Wednesday, June 12, 2019
Nelson Atehortua, who was born in Bogota, South America, had a different childhood than most people. At the young age of 3, he was diagnosed with the viral disease polio. However, he always learned how to deal with the difficulties and get the best out of the challenges he faced, he says.
Atehortua had to undergo many surgeries as a kid, so most of his time was spent in hospitals and rehab clinics.
"To me, hospitals were like the natural environment, they were like home to me," he says. These childhood experiences made him want to become a doctor.
Atehortua received his medical degree from the University of Cartagena Division of Health Sciences School of Medicine in Cartagena, Colombia, in 1992; his master's degree in health-care management from Universidad del Norte, or Northern University, in Barranquilla, Colombia, in 1996; his master's degree in public health from Western Kentucky University in 2006; and his doctorate degree from Texas A&M University in 2012.
Though the South America native has traveled to every state except North and South Dakota, and has also traveled across Europe, he found his home in Jackson in January 2018, when he started working as an assistant professor of behavioral and environmental health at Jackson State University.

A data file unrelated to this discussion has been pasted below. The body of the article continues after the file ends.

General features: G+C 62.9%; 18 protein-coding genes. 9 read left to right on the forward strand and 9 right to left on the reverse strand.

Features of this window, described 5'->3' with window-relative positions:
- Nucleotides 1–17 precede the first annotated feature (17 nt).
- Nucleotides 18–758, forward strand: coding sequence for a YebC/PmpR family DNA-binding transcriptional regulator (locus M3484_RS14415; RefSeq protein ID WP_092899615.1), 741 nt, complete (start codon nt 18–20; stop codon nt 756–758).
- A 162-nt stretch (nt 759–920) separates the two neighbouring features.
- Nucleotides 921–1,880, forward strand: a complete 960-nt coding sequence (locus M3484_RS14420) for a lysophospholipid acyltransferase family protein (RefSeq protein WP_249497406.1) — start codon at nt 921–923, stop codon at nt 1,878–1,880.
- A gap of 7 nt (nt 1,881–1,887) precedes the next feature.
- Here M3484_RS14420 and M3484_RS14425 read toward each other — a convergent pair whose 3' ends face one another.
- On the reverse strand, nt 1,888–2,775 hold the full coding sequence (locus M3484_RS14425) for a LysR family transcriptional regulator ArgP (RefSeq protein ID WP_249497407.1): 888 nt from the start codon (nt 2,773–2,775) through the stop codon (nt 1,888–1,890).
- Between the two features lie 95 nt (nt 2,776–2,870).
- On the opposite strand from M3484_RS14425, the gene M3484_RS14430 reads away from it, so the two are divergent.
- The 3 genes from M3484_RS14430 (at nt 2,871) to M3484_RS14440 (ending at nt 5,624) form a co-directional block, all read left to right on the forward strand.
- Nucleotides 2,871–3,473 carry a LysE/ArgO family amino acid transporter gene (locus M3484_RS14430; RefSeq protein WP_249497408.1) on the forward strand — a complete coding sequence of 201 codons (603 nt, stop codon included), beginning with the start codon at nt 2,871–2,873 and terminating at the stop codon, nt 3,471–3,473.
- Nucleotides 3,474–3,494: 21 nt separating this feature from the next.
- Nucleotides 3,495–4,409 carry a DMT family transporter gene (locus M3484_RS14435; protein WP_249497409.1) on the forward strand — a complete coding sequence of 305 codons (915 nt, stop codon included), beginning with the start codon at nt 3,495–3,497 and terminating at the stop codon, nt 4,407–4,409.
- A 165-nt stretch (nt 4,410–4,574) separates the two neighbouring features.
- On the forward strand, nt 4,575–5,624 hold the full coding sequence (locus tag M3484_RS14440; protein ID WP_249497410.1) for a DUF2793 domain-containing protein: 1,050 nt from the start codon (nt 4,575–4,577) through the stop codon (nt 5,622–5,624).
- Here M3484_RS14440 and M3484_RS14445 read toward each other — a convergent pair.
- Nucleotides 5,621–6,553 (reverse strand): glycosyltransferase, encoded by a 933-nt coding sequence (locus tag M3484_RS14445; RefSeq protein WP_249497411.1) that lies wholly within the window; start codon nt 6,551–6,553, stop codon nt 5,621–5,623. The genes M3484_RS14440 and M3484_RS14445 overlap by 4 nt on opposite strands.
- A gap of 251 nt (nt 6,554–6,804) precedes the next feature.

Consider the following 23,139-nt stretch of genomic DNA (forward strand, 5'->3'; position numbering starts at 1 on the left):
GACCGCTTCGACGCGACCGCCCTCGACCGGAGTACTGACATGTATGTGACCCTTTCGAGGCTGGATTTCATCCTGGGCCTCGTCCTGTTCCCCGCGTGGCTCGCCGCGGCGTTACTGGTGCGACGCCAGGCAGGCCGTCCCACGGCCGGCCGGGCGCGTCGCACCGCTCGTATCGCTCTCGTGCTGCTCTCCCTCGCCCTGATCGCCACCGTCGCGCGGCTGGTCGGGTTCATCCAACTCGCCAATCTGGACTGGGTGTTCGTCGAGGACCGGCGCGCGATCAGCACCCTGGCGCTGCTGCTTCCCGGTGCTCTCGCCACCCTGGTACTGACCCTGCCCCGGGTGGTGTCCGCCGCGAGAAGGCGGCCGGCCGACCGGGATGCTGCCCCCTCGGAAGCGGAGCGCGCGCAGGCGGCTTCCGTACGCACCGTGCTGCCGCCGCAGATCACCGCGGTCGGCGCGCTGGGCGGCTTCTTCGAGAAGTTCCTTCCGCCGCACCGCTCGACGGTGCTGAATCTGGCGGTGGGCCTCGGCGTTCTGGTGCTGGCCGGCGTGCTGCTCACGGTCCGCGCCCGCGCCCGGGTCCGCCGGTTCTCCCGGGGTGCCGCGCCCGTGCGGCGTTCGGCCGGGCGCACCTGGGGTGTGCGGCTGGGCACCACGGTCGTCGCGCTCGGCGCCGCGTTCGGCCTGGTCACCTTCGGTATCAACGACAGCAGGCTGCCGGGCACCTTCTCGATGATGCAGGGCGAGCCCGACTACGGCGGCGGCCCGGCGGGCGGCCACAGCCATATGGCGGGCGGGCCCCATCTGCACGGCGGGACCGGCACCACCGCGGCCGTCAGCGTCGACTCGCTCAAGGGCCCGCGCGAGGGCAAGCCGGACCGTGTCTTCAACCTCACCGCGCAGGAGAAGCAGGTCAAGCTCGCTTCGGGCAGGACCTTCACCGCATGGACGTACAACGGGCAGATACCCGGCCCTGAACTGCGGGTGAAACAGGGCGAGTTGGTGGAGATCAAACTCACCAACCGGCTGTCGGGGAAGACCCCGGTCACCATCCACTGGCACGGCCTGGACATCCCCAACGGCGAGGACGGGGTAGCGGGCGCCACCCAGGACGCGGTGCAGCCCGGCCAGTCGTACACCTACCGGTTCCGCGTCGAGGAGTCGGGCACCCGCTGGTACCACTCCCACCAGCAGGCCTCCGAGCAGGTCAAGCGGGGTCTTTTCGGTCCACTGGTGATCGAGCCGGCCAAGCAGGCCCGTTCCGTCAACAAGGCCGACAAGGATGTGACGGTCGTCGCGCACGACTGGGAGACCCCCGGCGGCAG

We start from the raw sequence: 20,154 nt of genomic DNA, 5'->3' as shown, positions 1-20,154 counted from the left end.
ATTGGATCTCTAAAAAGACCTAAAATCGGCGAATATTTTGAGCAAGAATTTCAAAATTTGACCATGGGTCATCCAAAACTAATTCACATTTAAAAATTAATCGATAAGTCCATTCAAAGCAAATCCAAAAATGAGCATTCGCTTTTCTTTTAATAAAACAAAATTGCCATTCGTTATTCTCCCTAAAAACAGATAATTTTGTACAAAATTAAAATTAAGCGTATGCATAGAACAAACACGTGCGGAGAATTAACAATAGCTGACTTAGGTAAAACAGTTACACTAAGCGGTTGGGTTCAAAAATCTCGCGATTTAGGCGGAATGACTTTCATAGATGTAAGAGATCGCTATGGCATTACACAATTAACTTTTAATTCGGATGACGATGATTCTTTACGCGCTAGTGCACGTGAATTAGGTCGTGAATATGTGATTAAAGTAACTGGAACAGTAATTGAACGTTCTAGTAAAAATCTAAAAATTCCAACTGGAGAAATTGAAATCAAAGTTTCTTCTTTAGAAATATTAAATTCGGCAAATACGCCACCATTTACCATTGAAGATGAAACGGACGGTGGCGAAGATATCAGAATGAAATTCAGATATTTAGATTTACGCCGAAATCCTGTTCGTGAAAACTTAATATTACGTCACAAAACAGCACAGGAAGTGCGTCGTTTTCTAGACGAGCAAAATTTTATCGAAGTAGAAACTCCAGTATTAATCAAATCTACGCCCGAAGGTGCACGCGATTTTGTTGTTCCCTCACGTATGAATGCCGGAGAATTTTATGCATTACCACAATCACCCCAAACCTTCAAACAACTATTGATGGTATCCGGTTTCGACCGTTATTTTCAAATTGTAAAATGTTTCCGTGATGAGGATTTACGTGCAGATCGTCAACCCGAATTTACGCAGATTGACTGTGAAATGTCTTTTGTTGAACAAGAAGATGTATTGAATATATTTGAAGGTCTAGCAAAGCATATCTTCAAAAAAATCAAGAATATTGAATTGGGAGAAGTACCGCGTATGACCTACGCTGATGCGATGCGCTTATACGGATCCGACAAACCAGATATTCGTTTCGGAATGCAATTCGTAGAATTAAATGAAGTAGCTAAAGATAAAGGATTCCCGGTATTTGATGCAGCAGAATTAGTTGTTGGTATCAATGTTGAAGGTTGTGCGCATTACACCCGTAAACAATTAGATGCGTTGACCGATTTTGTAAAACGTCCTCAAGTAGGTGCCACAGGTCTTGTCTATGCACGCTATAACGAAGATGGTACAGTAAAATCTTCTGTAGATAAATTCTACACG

"Mississippi is a state with many difficulties and challenges in public health, so I said, 'Well, this is the right place to be,'" he says.
He strives to teach his students about the similarities and differences in a country's public health. In fact, Atehortua has planned his first study abroad trip to Spain, one of the healthiest nations in the world, to introduce his students to the different ways people live compared to the way we live in the U.S.
Atehortua also uses his medical inputs in research publications to educate people about public health. His main passions for these publications are tobacco control, and the prevention and intervention of chronic non-communicable diseases such as obesity and type 2 diabetes. He also writes on preventing of certain types of cancers with lifestyle choices. His main message as a professor and educator is that, "Yes, there is room for improvement, but that improvement will happen only if the people believe that each individual contribution matters."
Nelson has been married for three years to Stella Patino and has two kids from a previous marriage. Natalia Bradley, his daughter, is a registered nurse and mother of two. Juan Atehortua, his son, is a senior at the University of Alabama, majoring in aerospace engineering and minoring in mechanical engineering and math.